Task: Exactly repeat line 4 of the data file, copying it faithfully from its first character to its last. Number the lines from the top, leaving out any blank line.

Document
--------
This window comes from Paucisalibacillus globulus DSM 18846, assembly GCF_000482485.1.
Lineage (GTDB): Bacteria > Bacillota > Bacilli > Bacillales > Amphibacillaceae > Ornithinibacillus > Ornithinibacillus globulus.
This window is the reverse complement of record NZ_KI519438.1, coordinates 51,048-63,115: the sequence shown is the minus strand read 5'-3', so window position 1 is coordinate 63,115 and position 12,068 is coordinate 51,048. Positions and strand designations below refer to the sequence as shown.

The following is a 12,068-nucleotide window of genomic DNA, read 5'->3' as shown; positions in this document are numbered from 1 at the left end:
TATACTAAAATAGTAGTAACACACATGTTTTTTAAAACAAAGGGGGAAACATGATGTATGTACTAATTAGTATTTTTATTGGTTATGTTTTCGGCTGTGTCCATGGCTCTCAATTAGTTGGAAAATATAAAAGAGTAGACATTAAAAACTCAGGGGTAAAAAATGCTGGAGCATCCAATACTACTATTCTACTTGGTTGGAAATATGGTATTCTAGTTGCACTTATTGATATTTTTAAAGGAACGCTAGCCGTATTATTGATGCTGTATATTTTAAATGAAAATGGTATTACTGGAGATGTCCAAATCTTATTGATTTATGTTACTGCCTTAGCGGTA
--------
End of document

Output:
The following is a 12,068-nucleotide window of genomic DNA, read 5'->3' as shown; positions in this document are numbered from 1 at the left end: